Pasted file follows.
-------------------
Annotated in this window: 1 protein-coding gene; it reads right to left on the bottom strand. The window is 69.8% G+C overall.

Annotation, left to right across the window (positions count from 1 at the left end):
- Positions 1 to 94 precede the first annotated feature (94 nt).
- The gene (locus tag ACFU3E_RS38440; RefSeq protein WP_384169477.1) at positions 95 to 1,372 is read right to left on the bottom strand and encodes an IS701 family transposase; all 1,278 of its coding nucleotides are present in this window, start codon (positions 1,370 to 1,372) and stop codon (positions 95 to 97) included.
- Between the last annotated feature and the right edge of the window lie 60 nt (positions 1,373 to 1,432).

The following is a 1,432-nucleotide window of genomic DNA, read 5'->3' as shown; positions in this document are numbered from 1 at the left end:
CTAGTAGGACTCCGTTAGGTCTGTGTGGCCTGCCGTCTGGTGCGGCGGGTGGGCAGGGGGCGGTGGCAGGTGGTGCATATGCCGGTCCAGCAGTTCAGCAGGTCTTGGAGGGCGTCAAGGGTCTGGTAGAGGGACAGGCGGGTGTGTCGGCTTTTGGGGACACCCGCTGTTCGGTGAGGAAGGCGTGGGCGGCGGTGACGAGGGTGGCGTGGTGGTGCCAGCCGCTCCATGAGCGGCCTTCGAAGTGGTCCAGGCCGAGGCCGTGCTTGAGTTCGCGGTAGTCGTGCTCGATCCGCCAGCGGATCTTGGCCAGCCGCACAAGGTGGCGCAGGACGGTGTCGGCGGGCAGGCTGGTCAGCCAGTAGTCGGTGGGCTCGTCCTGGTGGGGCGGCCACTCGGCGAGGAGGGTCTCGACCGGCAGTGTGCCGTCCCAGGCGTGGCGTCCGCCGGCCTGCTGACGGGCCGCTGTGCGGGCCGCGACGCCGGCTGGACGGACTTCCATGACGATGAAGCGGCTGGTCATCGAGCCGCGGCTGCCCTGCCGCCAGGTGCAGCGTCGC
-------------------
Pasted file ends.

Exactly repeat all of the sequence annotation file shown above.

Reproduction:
Annotated in this window: 1 protein-coding gene; it reads right to left on the bottom strand. The window is 69.8% G+C overall.

Annotation, left to right across the window (positions count from 1 at the left end):
- Positions 1 to 94 precede the first annotated feature (94 nt).
- The gene (locus tag ACFU3E_RS38440; RefSeq protein WP_384169477.1) at positions 95 to 1,372 is read right to left on the bottom strand and encodes an IS701 family transposase; all 1,278 of its coding nucleotides are present in this window, start codon (positions 1,370 to 1,372) and stop codon (positions 95 to 97) included.
- Between the last annotated feature and the right edge of the window lie 60 nt (positions 1,373 to 1,432).

The following is a 1,432-nucleotide window of genomic DNA, read 5'->3' as shown; positions in this document are numbered from 1 at the left end:
CTAGTAGGACTCCGTTAGGTCTGTGTGGCCTGCCGTCTGGTGCGGCGGGTGGGCAGGGGGCGGTGGCAGGTGGTGCATATGCCGGTCCAGCAGTTCAGCAGGTCTTGGAGGGCGTCAAGGGTCTGGTAGAGGGACAGGCGGGTGTGTCGGCTTTTGGGGACACCCGCTGTTCGGTGAGGAAGGCGTGGGCGGCGGTGACGAGGGTGGCGTGGTGGTGCCAGCCGCTCCATGAGCGGCCTTCGAAGTGGTCCAGGCCGAGGCCGTGCTTGAGTTCGCGGTAGTCGTGCTCGATCCGCCAGCGGATCTTGGCCAGCCGCACAAGGTGGCGCAGGACGGTGTCGGCGGGCAGGCTGGTCAGCCAGTAGTCGGTGGGCTCGTCCTGGTGGGGCGGCCACTCGGCGAGGAGGGTCTCGACCGGCAGTGTGCCGTCCCAGGCGTGGCGTCCGCCGGCCTGCTGACGGGCCGCTGTGCGGGCCGCGACGCCGGCTGGACGGACTTCCATGACGATGAAGCGGCTGGTCATCGAGCCGCGGCTGCCCTGCCGCCAGGTGCAGCGTCGC